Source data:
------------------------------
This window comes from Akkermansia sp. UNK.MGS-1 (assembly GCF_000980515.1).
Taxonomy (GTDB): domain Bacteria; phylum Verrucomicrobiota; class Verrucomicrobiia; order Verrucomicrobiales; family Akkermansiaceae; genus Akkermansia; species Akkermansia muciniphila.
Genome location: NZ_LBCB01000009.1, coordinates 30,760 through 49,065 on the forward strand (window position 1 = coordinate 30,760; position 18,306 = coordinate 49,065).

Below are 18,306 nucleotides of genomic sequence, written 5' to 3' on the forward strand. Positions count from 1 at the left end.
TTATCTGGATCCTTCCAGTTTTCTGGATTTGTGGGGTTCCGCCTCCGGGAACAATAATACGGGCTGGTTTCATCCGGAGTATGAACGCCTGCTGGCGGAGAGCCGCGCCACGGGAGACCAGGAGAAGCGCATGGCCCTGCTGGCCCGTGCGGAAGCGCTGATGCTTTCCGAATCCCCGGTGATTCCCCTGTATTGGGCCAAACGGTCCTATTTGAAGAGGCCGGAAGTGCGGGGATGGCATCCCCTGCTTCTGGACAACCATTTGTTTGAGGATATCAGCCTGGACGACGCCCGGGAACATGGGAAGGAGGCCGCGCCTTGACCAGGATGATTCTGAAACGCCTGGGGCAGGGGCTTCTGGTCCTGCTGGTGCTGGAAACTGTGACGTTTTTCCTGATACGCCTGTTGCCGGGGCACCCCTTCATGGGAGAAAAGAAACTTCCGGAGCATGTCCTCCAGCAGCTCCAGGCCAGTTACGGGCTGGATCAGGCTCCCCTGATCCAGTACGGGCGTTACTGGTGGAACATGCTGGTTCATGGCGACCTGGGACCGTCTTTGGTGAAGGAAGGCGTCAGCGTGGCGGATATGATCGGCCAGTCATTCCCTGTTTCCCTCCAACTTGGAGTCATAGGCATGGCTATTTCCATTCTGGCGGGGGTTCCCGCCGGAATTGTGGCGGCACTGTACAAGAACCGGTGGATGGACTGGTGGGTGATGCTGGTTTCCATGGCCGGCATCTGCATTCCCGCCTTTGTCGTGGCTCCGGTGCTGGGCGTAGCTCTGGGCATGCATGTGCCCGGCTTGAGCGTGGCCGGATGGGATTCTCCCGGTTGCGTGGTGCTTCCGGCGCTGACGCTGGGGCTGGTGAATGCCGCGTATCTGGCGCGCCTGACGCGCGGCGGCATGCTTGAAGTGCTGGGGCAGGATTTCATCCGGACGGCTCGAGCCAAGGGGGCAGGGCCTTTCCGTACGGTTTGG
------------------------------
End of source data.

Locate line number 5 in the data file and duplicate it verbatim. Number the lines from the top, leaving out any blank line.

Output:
TTATCTGGATCCTTCCAGTTTTCTGGATTTGTGGGGTTCCGCCTCCGGGAACAATAATACGGGCTGGTTTCATCCGGAGTATGAACGCCTGCTGGCGGAGAGCCGCGCCACGGGAGACCAGGAGAAGCGCATGGCCCTGCTGGCCCGTGCGGAAGCGCTGATGCTTTCCGAATCCCCGGTGATTCCCCTGTATTGGGCCAAACGGTCCTATTTGAAGAGGCCGGAAGTGCGGGGATGGCATCCCCTGCTTCTGGACAACCATTTGTTTGAGGATATCAGCCTGGACGACGCCCGGGAACATGGGAAGGAGGCCGCGCCTTGACCAGGATGATTCTGAAACGCCTGGGGCAGGGGCTTCTGGTCCTGCTGGTGCTGGAAACTGTGACGTTTTTCCTGATACGCCTGTTGCCGGGGCACCCCTTCATGGGAGAAAAGAAACTTCCGGAGCATGTCCTCCAGCAGCTCCAGGCCAGTTACGGGCTGGATCAGGCTCCCCTGATCCAGTACGGGCGTTACTGGTGGAACATGCTGGTTCATGGCGACCTGGGACCGTCTTTGGTGAAGGAAGGCGTCAGCGTGGCGGATATGATCGGCCAGTCATTCCCTGTTTCCCTCCAACTTGGAGTCATAGGCATGGCTATTTCCATTCTGGCGGGGGTTCCCGCCGGAATTGTGGCGGCACTGTACAAGAACCGGTGGATGGACTGGTGGGTGATGCTGGTTTCCATGGCCGGCATCTGCATTCCCGCCTTTGTCGTGGCTCCGGTGCTGGGCGTAGCTCTGGGCATGCATGTGCCCGGCTTGAGCGTGGCCGGATGGGATTCTCCCGGTTGCGTGGTGCTTCCGGCGCTGACGCTGGGGCTGGTGAATGCCGCGTATCTGGCGCGCCTGACGCGCGGCGGCATGCTTGAAGTGCTGGGGCAGGATTTCATCCGGACGGCTCGAGCCAAGGGGGCAGGGCCTTTCCGTACGGTTTGG